Homer News and Peninsula Clarion sold in $120 million deal

Aug 9, 2017

Credit Courtesy of Homer News.

Morris Communications, an Augusta, Georgia-based media company announced the sale of the Homer News, the Peninsula Clarion and the Juneau Empire Wednesday. The three Alaskan papers were sold along with eight other daily and non-daily papers in a $120 million deal with GateHouse Media.

Homer News Editor Michael Armstrong said the deal was news to him Wednesday morning.

“I got an email from corporate, from Morris, announcing it,” Armstrong said. “They referred me to a press release on the Morris website. Then there was also an article released actually in national papers.”

But, Morris Group Publisher Deedie McKenzie says the Morris family, which has owned Homer News since 2000, has been looking to sell all three papers for about a year.

McKenzie will remain the papers’ publisher, and the deal is set to close on Oct. 2. McKenzie says details will continue to be worked out until then.

“So at this point we’re working through transitional stuff.  It’s business as usual,” she explained. “I can’t get into the details of what the future holds. I don’t Know. I don’t have a crystal ball.”

She adds the opportunity to join GateHouse will be an exciting one.

However, others say the deal is concerning. Jeff Gordon is the President of the Midwest-based union United Media Guild and is a regional president for the News Guild, the national union of news workers. Combined, both represent 18 GateHouse papers.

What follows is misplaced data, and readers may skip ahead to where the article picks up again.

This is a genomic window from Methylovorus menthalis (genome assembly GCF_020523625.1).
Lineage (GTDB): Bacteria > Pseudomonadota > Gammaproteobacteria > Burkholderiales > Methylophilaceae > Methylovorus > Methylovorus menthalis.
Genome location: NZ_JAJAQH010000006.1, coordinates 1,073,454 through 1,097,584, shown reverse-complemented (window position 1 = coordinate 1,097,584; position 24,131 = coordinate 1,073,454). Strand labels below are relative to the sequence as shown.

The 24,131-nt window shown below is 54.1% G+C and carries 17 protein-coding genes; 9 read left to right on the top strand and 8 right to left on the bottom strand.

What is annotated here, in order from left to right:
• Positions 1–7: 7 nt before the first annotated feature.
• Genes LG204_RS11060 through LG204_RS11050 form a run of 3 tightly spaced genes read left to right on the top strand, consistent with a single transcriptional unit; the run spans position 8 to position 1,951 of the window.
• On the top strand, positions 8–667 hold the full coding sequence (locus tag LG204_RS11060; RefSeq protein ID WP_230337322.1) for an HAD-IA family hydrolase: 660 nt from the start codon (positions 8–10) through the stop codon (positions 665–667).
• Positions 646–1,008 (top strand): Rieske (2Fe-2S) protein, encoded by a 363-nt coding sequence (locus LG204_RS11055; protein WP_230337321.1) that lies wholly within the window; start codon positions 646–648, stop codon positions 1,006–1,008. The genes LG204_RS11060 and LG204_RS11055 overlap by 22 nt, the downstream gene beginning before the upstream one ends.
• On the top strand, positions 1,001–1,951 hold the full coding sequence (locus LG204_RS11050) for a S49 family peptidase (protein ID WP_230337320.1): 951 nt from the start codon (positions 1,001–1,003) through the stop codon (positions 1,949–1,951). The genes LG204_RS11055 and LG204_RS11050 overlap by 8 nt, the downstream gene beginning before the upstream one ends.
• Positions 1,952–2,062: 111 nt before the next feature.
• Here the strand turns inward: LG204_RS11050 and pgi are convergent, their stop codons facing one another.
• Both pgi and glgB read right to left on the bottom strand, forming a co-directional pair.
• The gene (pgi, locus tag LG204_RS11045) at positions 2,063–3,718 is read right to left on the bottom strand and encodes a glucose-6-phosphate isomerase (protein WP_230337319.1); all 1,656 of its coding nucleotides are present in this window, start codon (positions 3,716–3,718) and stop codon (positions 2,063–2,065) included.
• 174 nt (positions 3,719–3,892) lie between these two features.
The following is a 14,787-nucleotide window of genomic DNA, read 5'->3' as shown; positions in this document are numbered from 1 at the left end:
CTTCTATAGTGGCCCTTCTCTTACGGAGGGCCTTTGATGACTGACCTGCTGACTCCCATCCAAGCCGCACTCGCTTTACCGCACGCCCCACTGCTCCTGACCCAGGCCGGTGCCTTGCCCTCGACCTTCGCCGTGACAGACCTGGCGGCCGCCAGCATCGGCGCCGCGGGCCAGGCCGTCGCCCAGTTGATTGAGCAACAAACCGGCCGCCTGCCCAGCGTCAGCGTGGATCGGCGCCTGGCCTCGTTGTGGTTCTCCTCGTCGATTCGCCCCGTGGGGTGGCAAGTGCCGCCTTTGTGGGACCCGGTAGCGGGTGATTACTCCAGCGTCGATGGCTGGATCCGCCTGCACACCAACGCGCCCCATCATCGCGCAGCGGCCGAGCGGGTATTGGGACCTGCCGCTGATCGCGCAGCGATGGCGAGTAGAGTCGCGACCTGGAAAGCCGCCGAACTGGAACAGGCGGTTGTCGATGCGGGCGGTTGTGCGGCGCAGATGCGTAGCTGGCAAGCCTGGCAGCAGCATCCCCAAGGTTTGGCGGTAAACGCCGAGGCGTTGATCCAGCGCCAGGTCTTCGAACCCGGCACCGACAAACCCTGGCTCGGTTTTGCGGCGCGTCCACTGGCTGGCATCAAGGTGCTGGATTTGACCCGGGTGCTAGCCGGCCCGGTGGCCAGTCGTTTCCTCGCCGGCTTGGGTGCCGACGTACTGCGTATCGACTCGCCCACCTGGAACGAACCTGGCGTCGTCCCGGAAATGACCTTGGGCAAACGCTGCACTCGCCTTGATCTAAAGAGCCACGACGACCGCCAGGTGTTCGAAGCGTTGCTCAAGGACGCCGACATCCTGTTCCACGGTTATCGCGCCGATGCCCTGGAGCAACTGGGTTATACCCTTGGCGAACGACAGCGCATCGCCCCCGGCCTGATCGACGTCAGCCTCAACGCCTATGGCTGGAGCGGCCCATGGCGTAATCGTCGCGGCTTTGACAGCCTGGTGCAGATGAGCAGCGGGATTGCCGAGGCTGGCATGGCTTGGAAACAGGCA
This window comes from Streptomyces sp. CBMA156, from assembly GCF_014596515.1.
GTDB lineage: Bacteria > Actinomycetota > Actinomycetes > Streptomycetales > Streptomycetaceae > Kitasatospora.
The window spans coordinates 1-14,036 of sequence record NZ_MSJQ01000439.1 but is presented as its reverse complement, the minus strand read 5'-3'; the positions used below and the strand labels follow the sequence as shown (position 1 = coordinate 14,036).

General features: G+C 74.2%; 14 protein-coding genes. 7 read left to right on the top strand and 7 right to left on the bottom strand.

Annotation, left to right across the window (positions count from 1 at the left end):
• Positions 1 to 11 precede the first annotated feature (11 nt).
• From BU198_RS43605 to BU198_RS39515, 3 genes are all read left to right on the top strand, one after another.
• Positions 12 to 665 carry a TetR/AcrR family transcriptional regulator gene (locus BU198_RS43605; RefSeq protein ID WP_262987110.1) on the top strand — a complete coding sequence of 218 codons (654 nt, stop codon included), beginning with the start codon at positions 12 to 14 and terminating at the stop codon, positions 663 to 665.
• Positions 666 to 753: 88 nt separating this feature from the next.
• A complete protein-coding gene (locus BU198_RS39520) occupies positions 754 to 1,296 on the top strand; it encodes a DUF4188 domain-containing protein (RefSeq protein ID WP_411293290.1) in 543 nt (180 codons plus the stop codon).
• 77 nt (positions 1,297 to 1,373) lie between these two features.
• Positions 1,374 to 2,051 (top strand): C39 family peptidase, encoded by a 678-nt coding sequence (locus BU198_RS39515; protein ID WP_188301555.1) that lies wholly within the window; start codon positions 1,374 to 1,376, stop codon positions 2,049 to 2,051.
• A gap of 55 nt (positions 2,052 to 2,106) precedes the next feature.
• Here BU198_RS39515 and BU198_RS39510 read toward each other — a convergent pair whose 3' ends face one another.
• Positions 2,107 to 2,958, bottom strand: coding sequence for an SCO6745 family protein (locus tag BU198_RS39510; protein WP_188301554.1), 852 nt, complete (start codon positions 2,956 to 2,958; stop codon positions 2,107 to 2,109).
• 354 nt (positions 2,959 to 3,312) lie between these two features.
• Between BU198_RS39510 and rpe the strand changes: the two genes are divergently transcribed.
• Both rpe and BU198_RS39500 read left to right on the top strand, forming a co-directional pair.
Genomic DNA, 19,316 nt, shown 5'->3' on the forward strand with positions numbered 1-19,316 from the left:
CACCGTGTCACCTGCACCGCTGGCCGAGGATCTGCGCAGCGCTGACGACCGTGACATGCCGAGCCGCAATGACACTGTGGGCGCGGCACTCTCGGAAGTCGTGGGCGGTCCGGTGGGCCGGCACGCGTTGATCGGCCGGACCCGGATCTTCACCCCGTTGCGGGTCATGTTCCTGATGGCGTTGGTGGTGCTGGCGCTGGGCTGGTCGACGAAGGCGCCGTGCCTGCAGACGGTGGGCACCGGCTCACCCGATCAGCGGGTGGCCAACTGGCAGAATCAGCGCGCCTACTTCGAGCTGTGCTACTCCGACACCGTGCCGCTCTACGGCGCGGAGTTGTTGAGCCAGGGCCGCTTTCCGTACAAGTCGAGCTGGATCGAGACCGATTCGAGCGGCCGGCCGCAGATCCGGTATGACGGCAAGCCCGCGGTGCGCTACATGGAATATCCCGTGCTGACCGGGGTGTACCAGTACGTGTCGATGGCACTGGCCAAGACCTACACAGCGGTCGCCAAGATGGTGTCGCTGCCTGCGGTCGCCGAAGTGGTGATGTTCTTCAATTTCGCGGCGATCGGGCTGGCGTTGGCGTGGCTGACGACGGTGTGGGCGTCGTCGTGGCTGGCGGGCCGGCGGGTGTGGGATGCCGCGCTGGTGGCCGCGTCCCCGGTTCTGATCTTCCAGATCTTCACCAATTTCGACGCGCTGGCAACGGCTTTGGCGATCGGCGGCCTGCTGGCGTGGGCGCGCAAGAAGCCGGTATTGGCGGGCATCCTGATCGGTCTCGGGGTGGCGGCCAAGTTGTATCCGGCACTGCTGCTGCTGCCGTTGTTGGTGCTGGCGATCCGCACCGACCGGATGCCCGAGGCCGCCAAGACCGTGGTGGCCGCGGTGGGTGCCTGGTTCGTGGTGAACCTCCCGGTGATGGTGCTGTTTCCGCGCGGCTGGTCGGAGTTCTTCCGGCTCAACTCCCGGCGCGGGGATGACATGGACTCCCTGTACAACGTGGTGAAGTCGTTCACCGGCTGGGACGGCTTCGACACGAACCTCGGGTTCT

He says the private equity firm backing GateHouse has been buying papers across the country since the newspaper publisher declared bankruptcy in 2013.

Gordon explains the firm, Fortress Investment Group, charges “external management” fees for managing GateHouse’s publicly traded parent company, New Media Investment Group, in order to pay dividends and to acquire more papers. He says publications bought by GateHouse typically suffer cuts as a result.

“They don’t own a lot of stock, the individuals that have backed all of this, but what they do have is the external management fees,” Gordon said. “It creates an interesting dilemma for a shareholder because the people running the company really aren’t concerned about the shareholders and the stock prices and the future of the newspapers.”

GateHouse typically farms out editing work to its office in Austin, Texas as a way to cuts costs, but there isn’t much left to cut at the Homer News and the Clarion.

Combined, both papers employ eight news staff and about 30 workers. McKenzie says there should be no staffing cuts during the transition.

Morris will still maintain a presence in Alaska with its magazine division, including the Alaska Journal of Commerce, Alaska Equipment Trader and the Chugiak-Eagle River Star. The building housing the Juneau Empire’s staff will also remain with Morris.

KTOO’s Jacob Resneck contributed to this report. 

Editor’s note: This story has been updated to include comment from Deedie McKenzie and the United Media Guild.